We're all accustomed to everyday users, competitors, regulators, and even governments looking for assurances that their important data would be protected against Google's misuse – but how often does Google have to raise its voice, to make sure its sensitive information is protected out there in the world?
Well – the shoe seems to be well on the other foot here, in a probe conducted in Texas into allegations of the giant's antitrust behavior.
According to a report from the Hill, Google is very eager to make sure that third parties, i.e., consultants hired by Texas Attorney General Ken Paxton to help build the case, “won't leak any confidential information to Google's rivals.”
And who knows it better than Google how “sharing” sensitive data with third parties can negatively affect those the data belongs to – Google routinely does it to their billions of users. In fact, its dominance in the tech market in many segments in the US, and in the western world, is squarely built on that “sharing” business model.
But now that a multi-state probe filed in Texas is underway, Google, formally its parent Alphabet, have their feathers ruffled at the very thought.
Google has asked the judge to impose “an order limiting how much sensitive business information the two consultants can obtain and preventing them from working with Google competitors during or after the investigation,” the Hill writes.
The subtle assertion that Google, in its core businesses, actually has any competitors in the US market aside – the giant's petition cites what appear to be rivals rather than true competitors – America's News Corp and Microsoft, and Russia's Yandex – and consultants who previously worked on these company's cases against Google.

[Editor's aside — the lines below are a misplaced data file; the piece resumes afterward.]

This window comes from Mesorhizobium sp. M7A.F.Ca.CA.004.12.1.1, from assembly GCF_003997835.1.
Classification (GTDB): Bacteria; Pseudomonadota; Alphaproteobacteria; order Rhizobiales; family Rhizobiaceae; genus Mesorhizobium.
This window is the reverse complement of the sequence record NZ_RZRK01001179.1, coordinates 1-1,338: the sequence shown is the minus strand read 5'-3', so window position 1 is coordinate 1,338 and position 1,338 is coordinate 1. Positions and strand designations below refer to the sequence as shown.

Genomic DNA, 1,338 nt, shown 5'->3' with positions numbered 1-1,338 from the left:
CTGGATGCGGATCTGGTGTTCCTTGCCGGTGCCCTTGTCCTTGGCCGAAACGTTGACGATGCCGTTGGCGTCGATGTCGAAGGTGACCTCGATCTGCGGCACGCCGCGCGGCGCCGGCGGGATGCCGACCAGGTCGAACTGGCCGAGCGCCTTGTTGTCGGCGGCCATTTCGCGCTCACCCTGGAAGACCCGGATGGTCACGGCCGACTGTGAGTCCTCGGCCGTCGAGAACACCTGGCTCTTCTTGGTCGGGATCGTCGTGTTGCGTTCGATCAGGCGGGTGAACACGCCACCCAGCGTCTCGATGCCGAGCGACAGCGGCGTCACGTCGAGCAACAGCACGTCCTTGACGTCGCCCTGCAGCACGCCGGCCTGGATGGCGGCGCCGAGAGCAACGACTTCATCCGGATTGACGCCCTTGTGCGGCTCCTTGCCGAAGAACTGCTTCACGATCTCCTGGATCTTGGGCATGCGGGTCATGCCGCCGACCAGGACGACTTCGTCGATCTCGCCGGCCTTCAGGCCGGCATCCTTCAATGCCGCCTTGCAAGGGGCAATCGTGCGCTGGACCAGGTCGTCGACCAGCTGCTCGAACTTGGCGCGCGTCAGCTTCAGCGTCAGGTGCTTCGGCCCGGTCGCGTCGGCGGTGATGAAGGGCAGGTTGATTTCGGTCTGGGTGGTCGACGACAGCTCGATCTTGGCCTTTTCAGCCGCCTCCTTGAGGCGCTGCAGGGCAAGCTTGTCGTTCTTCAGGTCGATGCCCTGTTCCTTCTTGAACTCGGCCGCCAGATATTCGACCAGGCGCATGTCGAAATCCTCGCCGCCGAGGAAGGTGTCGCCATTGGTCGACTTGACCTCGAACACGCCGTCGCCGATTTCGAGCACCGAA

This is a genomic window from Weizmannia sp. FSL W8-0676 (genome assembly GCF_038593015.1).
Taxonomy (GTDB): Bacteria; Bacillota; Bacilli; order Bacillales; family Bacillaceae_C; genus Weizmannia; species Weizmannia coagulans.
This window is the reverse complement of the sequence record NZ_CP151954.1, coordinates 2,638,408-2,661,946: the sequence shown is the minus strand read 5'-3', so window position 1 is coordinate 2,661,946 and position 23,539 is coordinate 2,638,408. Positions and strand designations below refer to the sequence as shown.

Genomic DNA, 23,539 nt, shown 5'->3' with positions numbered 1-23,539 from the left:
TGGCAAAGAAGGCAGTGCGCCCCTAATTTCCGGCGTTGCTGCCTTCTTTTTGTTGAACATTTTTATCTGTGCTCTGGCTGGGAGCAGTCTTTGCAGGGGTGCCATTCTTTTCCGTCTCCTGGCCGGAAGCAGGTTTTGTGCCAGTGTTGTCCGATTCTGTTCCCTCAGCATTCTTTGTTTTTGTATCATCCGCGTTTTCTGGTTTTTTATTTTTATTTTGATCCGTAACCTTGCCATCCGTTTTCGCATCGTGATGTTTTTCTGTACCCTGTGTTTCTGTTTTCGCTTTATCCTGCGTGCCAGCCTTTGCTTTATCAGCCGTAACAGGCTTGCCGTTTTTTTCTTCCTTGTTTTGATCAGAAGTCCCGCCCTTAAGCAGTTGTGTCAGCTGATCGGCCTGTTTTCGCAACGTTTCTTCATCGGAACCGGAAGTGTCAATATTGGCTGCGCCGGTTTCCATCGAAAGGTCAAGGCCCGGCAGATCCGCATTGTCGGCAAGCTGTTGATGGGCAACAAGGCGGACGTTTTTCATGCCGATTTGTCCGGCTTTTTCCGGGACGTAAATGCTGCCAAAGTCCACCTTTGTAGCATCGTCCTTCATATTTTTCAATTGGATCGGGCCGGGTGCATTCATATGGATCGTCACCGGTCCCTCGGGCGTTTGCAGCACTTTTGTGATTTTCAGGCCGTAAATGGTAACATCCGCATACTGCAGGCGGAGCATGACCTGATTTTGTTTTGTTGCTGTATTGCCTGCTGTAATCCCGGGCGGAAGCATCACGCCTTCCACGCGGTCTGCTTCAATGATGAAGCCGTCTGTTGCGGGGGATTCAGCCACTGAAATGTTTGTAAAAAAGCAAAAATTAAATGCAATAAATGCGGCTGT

In the petition, Google says that two of the Attorney General's consultants “work for competitors and complainants.”
But some observers see this as simply Google's tactic to muddy the waters and delay the proceedings, as it's not at all unusual for the government to “coordinate” with competitors of a company under investigation – after all, this is the same method used in the antitrust case against Microsoft in 2001, brought by the US government.
Internet freedom group Demand Progress executive director David Segal is quoted by the New York Times as saying, “This looks like a sideshow. These are standard delay and deflect tactics by which one of the most powerful corporations in the history of the world are trying to avoid scrutiny.”